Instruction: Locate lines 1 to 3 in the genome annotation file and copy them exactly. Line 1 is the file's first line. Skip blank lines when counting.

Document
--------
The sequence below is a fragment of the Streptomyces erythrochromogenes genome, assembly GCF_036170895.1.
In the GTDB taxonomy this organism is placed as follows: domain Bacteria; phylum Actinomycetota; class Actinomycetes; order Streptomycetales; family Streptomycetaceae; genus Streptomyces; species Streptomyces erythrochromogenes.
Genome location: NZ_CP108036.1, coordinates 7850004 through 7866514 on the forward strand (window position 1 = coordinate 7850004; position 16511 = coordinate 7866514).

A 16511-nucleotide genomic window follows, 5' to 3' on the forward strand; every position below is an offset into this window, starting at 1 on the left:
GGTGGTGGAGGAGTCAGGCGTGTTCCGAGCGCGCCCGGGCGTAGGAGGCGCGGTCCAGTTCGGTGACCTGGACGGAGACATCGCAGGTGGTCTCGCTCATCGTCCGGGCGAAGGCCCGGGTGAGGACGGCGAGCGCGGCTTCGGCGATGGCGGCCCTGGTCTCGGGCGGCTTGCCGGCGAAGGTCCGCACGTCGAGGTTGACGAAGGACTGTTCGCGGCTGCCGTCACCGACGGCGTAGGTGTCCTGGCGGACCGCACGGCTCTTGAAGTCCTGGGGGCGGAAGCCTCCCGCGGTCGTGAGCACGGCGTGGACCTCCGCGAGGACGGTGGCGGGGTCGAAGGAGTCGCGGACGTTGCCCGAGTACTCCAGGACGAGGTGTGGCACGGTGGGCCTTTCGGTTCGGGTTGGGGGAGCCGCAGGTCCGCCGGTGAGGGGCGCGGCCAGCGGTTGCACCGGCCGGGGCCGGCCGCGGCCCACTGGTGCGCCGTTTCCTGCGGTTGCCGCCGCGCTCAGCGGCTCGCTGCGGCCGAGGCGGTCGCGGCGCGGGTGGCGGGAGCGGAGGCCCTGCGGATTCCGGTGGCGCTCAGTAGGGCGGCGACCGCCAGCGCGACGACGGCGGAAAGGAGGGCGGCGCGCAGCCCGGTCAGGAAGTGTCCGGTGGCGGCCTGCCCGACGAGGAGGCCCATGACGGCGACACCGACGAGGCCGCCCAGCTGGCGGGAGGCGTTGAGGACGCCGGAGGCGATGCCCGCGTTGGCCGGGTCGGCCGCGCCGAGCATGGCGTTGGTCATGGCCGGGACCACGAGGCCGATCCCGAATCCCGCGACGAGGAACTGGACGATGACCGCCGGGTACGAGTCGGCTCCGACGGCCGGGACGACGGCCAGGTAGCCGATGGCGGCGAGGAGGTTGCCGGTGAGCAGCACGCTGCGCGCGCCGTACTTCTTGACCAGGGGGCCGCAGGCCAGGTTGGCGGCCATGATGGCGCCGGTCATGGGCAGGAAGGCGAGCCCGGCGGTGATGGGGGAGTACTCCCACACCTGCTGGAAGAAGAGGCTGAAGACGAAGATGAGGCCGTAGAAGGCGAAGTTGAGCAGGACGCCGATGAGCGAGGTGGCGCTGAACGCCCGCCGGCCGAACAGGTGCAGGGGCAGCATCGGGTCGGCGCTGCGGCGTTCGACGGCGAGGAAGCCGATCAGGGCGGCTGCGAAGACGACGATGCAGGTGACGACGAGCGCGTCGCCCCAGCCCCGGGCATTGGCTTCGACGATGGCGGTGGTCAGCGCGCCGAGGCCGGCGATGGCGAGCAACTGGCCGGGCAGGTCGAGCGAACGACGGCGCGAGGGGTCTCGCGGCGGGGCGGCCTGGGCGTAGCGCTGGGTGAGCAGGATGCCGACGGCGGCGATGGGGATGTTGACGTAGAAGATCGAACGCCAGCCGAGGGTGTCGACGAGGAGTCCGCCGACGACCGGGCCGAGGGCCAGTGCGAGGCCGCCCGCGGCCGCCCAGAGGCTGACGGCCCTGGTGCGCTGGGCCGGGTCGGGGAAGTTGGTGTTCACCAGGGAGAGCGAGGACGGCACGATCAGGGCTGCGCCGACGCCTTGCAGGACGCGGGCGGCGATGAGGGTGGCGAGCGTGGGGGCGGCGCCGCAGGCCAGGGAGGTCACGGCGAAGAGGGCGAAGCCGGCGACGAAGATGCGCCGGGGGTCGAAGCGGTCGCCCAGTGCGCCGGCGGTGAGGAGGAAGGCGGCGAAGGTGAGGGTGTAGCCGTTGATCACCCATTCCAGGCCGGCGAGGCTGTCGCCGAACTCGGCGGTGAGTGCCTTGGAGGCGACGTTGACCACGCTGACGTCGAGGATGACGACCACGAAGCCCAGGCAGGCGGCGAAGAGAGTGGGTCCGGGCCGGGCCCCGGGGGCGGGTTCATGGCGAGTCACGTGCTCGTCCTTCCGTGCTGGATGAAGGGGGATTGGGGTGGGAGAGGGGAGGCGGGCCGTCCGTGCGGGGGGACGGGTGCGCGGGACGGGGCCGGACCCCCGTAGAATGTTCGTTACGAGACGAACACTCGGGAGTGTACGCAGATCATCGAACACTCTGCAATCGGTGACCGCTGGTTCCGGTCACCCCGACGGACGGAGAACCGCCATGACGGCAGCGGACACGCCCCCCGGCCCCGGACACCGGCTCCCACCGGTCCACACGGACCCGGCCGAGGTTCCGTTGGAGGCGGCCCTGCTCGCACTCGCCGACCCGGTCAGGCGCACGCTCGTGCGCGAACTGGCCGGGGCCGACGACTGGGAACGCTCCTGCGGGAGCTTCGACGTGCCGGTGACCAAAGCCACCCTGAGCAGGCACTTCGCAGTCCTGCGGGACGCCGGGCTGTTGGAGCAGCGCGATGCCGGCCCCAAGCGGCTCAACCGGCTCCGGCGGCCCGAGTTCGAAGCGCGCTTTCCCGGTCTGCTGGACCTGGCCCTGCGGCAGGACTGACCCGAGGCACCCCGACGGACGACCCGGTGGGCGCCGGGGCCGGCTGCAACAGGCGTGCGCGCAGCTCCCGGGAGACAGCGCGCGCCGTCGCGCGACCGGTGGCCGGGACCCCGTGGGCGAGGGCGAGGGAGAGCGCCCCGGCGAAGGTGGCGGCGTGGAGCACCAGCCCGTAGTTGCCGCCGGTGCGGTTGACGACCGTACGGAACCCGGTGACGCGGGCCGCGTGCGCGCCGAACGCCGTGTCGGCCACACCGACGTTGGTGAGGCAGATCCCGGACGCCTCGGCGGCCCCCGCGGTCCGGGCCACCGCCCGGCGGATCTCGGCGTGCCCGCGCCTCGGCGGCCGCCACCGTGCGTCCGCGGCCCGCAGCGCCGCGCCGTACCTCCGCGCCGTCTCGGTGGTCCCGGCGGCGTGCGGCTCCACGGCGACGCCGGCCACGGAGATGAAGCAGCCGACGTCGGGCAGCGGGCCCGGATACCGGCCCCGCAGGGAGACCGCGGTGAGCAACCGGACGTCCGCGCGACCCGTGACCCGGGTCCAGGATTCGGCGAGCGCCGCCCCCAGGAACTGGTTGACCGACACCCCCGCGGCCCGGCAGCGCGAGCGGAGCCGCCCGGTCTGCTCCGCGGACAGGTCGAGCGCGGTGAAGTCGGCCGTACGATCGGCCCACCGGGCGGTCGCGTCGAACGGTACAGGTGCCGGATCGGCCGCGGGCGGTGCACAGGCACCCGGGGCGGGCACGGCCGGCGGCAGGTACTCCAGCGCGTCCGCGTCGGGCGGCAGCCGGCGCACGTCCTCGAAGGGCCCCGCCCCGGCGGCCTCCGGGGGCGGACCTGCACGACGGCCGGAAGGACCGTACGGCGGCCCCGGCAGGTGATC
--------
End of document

The sequence below is a fragment of the Streptomyces erythrochromogenes genome, assembly GCF_036170895.1.
In the GTDB taxonomy this organism is placed as follows: domain Bacteria; phylum Actinomycetota; class Actinomycetes; order Streptomycetales; family Streptomycetaceae; genus Streptomyces; species Streptomyces erythrochromogenes.
Genome location: NZ_CP108036.1, coordinates 7850004 through 7866514 on the forward strand (window position 1 = coordinate 7850004; position 16511 = coordinate 7866514).